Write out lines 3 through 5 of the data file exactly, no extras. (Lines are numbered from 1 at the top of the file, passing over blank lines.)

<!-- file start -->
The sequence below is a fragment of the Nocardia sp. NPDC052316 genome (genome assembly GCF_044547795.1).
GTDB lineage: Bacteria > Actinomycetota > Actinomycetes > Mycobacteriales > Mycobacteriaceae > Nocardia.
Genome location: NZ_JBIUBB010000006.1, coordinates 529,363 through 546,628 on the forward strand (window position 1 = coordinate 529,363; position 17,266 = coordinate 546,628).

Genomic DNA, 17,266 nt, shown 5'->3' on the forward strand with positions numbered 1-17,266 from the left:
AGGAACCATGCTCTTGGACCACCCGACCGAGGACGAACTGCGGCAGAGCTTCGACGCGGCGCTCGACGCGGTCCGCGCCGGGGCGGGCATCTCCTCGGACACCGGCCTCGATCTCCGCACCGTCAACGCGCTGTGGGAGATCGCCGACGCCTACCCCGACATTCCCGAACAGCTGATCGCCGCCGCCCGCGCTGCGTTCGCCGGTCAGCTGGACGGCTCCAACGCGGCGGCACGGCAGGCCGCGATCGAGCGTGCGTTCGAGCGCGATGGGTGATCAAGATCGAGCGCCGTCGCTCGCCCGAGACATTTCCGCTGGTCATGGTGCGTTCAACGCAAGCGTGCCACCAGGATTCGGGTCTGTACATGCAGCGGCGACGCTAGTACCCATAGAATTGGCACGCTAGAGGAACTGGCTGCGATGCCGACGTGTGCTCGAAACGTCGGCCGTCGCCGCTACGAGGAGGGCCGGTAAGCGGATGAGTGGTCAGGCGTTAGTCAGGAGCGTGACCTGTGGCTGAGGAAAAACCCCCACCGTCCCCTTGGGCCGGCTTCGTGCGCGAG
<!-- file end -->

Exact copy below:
Genome location: NZ_JBIUBB010000006.1, coordinates 529,363 through 546,628 on the forward strand (window position 1 = coordinate 529,363; position 17,266 = coordinate 546,628).

Genomic DNA, 17,266 nt, shown 5'->3' on the forward strand with positions numbered 1-17,266 from the left:
AGGAACCATGCTCTTGGACCACCCGACCGAGGACGAACTGCGGCAGAGCTTCGACGCGGCGCTCGACGCGGTCCGCGCCGGGGCGGGCATCTCCTCGGACACCGGCCTCGATCTCCGCACCGTCAACGCGCTGTGGGAGATCGCCGACGCCTACCCCGACATTCCCGAACAGCTGATCGCCGCCGCCCGCGCTGCGTTCGCCGGTCAGCTGGACGGCTCCAACGCGGCGGCACGGCAGGCCGCGATCGAGCGTGCGTTCGAGCGCGATGGGTGATCAAGATCGAGCGCCGTCGCTCGCCCGAGACATTTCCGCTGGTCATGGTGCGTTCAACGCAAGCGTGCCACCAGGATTCGGGTCTGTACATGCAGCGGCGACGCTAGTACCCATAGAATTGGCACGCTAGAGGAACTGGCTGCGATGCCGACGTGTGCTCGAAACGTCGGCCGTCGCCGCTACGAGGAGGGCCGGTAAGCGGATGAGTGGTCAGGCGTTAGTCAGGAGCGTGACCTGTGGCTGAGGAAAAACCCCCACCGTCCCCTTGGGCCGGCTTCGTGCGCGAG